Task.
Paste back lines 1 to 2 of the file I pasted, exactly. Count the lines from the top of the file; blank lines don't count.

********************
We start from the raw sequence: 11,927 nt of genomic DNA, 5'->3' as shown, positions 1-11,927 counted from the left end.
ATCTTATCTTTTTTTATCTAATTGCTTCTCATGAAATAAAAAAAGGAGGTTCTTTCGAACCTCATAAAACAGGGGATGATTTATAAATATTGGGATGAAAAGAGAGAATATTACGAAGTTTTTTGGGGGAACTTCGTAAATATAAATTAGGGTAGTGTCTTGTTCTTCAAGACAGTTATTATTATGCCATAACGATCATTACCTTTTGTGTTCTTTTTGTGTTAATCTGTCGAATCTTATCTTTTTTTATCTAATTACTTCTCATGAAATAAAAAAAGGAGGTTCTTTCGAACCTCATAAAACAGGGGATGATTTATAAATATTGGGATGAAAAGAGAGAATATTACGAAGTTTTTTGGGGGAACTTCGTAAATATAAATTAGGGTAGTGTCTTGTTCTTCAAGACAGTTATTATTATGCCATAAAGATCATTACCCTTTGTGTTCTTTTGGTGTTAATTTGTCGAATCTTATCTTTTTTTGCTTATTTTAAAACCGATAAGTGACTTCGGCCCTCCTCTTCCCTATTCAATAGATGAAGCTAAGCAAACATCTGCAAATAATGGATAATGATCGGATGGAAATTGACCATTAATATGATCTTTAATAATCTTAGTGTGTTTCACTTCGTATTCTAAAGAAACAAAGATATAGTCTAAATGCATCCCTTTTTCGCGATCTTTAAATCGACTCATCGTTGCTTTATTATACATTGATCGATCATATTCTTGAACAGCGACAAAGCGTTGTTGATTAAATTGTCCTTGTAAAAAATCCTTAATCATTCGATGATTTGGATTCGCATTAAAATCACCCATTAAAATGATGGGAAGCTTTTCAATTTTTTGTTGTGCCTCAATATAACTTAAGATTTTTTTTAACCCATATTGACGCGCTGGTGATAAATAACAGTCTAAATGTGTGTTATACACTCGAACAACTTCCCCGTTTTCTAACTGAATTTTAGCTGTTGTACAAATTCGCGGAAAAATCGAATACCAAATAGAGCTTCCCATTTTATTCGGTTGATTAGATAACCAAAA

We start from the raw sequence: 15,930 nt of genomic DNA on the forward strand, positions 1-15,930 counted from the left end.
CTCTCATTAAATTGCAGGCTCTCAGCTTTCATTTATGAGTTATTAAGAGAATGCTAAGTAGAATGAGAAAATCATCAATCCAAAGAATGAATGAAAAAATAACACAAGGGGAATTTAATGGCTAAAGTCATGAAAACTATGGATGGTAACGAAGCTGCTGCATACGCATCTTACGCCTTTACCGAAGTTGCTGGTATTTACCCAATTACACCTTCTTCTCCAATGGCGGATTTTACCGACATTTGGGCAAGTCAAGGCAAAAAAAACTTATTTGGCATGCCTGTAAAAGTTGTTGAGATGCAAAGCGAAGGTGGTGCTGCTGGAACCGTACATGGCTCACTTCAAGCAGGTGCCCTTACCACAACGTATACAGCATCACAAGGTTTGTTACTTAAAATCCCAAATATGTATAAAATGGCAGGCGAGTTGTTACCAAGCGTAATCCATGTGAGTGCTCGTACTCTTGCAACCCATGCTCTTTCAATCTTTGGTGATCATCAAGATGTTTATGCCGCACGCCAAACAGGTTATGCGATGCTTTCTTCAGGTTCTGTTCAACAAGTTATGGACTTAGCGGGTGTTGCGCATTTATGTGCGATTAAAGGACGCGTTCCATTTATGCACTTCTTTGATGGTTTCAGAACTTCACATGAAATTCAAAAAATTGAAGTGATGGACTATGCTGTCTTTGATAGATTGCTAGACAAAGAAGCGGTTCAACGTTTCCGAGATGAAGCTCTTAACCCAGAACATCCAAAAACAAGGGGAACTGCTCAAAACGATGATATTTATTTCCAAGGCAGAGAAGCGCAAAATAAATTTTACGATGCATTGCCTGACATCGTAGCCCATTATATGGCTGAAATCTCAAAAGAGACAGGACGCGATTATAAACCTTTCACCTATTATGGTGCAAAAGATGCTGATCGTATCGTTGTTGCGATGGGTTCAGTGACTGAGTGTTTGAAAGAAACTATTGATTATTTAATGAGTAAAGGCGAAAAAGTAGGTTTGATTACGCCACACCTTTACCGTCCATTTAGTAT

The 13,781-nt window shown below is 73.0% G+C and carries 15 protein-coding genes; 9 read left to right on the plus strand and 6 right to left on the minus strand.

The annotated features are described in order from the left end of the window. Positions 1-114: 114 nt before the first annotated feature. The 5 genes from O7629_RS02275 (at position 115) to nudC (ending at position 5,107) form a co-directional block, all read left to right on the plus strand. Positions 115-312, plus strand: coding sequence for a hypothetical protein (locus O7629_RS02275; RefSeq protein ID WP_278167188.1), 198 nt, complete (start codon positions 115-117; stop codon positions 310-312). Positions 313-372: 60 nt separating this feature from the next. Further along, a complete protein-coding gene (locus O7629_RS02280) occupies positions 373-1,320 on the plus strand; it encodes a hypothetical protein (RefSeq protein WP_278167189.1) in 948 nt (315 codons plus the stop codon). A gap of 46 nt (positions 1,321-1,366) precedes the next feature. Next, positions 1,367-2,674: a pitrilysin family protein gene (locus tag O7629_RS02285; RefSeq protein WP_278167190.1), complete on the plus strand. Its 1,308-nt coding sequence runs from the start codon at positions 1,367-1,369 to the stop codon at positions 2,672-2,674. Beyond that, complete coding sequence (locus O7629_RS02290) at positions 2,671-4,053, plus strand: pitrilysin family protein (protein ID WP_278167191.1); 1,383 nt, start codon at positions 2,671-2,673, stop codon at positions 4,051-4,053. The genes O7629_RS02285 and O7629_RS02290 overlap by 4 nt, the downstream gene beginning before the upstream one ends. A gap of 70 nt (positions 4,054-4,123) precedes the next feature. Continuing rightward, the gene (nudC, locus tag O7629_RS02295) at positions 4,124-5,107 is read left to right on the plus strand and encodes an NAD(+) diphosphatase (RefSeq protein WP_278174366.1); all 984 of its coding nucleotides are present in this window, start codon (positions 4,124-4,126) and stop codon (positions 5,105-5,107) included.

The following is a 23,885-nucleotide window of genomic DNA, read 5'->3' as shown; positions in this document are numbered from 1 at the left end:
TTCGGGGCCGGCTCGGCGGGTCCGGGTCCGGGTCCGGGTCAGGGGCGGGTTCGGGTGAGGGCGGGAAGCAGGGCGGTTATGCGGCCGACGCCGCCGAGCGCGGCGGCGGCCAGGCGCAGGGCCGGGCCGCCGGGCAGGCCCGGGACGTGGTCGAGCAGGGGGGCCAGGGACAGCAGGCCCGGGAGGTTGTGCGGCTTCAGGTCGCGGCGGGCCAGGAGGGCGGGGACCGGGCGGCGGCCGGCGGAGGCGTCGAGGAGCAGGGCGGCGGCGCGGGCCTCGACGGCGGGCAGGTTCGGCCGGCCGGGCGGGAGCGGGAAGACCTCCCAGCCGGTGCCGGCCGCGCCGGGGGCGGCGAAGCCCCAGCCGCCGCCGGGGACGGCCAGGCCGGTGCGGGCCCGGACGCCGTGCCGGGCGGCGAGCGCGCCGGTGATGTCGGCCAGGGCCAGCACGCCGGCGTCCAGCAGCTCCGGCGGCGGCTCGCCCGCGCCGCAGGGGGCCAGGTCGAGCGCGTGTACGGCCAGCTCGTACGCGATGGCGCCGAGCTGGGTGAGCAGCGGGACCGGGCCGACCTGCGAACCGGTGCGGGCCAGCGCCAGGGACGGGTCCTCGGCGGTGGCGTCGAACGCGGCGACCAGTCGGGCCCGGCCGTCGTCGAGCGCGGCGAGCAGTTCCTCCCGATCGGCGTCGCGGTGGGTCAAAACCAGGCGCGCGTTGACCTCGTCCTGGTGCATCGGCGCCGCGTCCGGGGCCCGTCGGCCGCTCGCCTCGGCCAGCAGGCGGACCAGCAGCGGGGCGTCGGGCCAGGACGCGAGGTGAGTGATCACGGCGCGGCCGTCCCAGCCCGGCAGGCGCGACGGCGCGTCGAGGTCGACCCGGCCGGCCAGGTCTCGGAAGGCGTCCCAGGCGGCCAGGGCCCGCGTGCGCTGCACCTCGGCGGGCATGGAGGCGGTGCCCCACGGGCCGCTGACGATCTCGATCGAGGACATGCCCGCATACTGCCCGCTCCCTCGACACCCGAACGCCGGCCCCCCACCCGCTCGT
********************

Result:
We start from the raw sequence: 11,927 nt of genomic DNA, 5'->3' as shown, positions 1-11,927 counted from the left end.
ATCTTATCTTTTTTTATCTAATTGCTTCTCATGAAATAAAAAAAGGAGGTTCTTTCGAACCTCATAAAACAGGGGATGATTTATAAATATTGGGATGAAAAGAGAGAATATTACGAAGTTTTTTGGGGGAACTTCGTAAATATAAATTAGGGTAGTGTCTTGTTCTTCAAGACAGTTATTATTATGCCATAACGATCATTACCTTTTGTGTTCTTTTTGTGTTAATCTGTCGAATCTTATCTTTTTTTATCTAATTACTTCTCATGAAATAAAAAAAGGAGGTTCTTTCGAACCTCATAAAACAGGGGATGATTTATAAATATTGGGATGAAAAGAGAGAATATTACGAAGTTTTTTGGGGGAACTTCGTAAATATAAATTAGGGTAGTGTCTTGTTCTTCAAGACAGTTATTATTATGCCATAAAGATCATTACCCTTTGTGTTCTTTTGGTGTTAATTTGTCGAATCTTATCTTTTTTTGCTTATTTTAAAACCGATAAGTGACTTCGGCCCTCCTCTTCCCTATTCAATAGATGAAGCTAAGCAAACATCTGCAAATAATGGATAATGATCGGATGGAAATTGACCATTAATATGATCTTTAATAATCTTAGTGTGTTTCACTTCGTATTCTAAAGAAACAAAGATATAGTCTAAATGCATCCCTTTTTCGCGATCTTTAAATCGACTCATCGTTGCTTTATTATACATTGATCGATCATATTCTTGAACAGCGACAAAGCGTTGTTGATTAAATTGTCCTTGTAAAAAATCCTTAATCATTCGATGATTTGGATTCGCATTAAAATCACCCATTAAAATGATGGGAAGCTTTTCAATTTTTTGTTGTGCCTCAATATAACTTAAGATTTTTTTTAACCCATATTGACGCGCTGGTGATAAATAACAGTCTAAATGTGTGTTATACACTCGAACAACTTCCCCGTTTTCTAACTGAATTTTAGCTGTTGTACAAATTCGCGGAAAAATCGAATACCAAATAGAGCTTCCCATTTTATTCGGTTGATTAGATAACCAAAA